A lis pendens is latin for “suit pending” and can only be filed where the lawsuit challenges an interest in the real property that is subject to litigation. There can be serious penalties for misusing the lis pendens process so consult with a real estate attorney prior to making this determination and filing.

What the lis pendens does is to put any potential purchasers of the property on notice (called constructive notice) that the property is the subject of litigation (title is disputed), and if they buy the property, they take title subject to the claims involved.

Filing the lis pendens then can have the effect of deterring bids to buy the property at a foreclosure sale, and can also provide grounds to counter the potential “bona fide purchaser for value” or ‘holder in due course” argument if the Court denies the preliminary injunction and the house is sold to a third party. Rather than being relegated to money damages against the purchaser of the property in this event, there could be a case for “quiet title” to the property and set-aside the sale. Contact a real estate foreclosure defense lawyer to discuss this somewhat complex topic.

After you file for the lis pendens, the lender or trustee may request that a bond be filed and can seek to lift the lis pendens (they don’t want clouds on title at the foreclosure sale). You should argue for a nominal bond in this case as the property is not going anywhere and delaying foreclosure in a down market can hardly have a big effect on the lender.

  1. Once you file all of these documents with the Court (the complaint, OSC, TRO Application with Client Declarations and Memorandum of Legal Points and Authorities, Declaration of Notice to Opposing Parties, and Proposed Order) you are on your way. The Court will set a hearing date and you need to find out what that date is, and provide notice to the opposing parties. You might also want to see if they use court reporters in these hearings, and if not, look into obtaining one (this may help if you need to appeal an order denying an injunction).
  2. Again, after all the Court filings are complete, you now have a pending suit, and if advisable in your case, the filing of a lis pendens might be a good move.
  3. At the OSC hearing, Defendant (if they decide to show up) must show good cause why the injunction should not issue. That being said however, the burden of proof on why the injunction should be granted are on the Plaintiff, who is known as the “moving party.” (If called this by the judge, one response to lighten up the situation might be “hopefully we are not moving your honor” said with a smile). At the hearing, if you are represented by an attorney he or she must show up. In ruling on the TRO, the Court will normally look to the declarations but also has discretion to hear oral testimony from the homeowner or others (advance written request to the Court to present oral evidence should be requested).
  4. If the Court grants the TRO, it will normally be effective only for about 15-22 days until such time as a preliminary injunction hearing is undertaken where both sides are fully represented. If the TRO issues, the Court may required the posting of a bond to recover any damages the defendant may suffer if the TRO was wrongfully granted and the preliminary injunction is ultimately denied. Plaintiffs must be aware of this possibility and should speak with a bonding agent prior to the OSC hearing date for the TRO. If granted, the TRO will not normally be effective until the bond posts. Don’t get caught short-handed on this one. If the TRO issues, the Plaintiff should serve a copy of the Order on all parties which will then be bound by Court order not to foreclose on the property, at least until the preliminary injunction stage.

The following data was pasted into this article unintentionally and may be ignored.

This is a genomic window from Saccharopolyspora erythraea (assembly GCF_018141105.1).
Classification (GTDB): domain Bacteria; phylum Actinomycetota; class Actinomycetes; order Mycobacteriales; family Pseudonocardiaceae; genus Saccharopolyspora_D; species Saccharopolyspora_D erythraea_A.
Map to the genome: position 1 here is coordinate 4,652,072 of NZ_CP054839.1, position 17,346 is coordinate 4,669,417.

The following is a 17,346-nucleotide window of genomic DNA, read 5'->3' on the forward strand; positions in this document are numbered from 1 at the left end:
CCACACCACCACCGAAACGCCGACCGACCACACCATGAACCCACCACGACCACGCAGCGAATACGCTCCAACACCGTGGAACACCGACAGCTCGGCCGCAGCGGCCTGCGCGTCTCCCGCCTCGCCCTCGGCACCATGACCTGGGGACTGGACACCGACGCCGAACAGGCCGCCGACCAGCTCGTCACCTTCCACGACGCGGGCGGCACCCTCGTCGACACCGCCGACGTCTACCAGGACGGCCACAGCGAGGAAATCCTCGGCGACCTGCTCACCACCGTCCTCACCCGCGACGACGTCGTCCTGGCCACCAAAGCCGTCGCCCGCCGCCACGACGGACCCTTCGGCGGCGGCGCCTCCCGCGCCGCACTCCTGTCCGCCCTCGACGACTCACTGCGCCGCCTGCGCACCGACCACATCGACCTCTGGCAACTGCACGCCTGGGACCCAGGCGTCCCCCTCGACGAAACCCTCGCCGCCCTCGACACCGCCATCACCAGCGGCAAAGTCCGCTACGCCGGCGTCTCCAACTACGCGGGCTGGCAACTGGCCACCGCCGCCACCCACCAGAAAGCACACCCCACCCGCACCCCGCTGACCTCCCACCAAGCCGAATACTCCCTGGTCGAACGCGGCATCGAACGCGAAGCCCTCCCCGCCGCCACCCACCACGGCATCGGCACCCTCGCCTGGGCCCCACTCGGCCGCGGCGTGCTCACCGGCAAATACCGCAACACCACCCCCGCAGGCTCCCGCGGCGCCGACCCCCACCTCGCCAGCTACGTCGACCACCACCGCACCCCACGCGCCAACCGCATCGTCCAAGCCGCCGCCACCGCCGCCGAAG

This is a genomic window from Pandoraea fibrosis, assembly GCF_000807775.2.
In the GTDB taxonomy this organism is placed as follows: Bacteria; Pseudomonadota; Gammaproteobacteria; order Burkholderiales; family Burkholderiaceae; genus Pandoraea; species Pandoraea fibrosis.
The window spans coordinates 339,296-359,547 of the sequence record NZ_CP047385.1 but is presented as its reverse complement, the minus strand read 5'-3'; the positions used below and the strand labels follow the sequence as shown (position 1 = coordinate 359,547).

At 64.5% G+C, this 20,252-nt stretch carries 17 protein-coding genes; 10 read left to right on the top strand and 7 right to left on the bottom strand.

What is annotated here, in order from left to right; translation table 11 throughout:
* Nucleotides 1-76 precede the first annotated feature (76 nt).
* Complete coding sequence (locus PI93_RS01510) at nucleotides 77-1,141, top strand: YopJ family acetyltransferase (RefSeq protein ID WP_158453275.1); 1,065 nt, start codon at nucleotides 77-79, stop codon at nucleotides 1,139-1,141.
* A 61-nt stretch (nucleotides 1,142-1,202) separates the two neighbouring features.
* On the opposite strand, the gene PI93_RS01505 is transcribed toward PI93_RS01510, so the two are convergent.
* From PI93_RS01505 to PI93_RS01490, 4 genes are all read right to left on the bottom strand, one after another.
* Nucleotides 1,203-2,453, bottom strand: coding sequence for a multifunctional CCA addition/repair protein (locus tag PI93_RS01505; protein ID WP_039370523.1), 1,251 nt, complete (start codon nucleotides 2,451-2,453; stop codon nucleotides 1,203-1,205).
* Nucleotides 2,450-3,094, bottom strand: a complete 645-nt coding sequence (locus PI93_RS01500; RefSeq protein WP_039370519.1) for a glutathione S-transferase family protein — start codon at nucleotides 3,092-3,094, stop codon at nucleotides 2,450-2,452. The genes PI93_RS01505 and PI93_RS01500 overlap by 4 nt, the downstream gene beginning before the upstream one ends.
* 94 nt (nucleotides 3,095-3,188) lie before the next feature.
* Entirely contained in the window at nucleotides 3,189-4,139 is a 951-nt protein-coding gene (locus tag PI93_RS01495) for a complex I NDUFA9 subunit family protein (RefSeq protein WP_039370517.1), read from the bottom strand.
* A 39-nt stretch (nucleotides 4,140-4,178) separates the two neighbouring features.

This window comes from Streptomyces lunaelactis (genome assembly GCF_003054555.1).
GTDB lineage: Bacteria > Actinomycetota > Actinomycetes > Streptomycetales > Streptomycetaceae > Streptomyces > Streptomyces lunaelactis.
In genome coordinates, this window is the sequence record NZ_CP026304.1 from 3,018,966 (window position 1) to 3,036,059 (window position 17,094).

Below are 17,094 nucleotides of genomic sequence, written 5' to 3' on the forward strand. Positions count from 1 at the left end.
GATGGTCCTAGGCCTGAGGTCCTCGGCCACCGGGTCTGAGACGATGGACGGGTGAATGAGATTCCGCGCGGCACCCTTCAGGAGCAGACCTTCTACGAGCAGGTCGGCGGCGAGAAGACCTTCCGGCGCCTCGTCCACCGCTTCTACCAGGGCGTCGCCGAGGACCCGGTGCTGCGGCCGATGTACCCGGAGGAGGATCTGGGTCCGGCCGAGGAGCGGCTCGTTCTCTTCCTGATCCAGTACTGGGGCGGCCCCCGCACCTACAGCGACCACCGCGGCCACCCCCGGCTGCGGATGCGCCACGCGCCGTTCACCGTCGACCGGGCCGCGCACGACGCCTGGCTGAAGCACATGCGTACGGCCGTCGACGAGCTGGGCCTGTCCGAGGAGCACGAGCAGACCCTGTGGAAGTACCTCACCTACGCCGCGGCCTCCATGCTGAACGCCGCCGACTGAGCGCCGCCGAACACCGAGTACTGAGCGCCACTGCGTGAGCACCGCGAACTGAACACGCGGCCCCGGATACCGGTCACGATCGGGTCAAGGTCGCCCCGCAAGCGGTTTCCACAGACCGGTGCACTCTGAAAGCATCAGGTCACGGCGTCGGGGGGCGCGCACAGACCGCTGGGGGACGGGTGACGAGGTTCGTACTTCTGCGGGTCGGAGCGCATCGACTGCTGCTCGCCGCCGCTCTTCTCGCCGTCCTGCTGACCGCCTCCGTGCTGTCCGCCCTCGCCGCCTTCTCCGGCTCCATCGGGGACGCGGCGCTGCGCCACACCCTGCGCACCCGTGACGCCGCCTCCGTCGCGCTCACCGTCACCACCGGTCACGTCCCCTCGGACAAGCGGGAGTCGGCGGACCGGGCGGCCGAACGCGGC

5. At the hearing for a preliminary injunction, both sides may appear and if the preliminary injunction issues, then the judge MUST require the posting of a bond. However, it is at this point that the Defendants may want to discuss providing a reasonable loan modification, accepting a short-sale, accepting Client’s rescission, or approving a deed in lieu / cash for keys type of deal or settling on some other relevant terms.

In order to obtain an injunction against foreclosure the Plaintiff (the homeowner) which is known as the “moving party” must prove the following:

  1. Likelihood of success on the merits of the case (for example, likelihood of proving a TILA violation that allows for recsission)
  2. That money damages – the usual remedy at law – are inadequate and will not make the Plaintiff whole (for example, property is unique, and money damages will not make the Plaintiff whole since she cannot go and repurchase the exact same property, plus if the property is sold, the owner will not likely be able to get it back)
  3. That Plaintiff will face imminent irreparable harm and injury if the threatened action (i.e. foreclosure of the property) is permitted to ensue.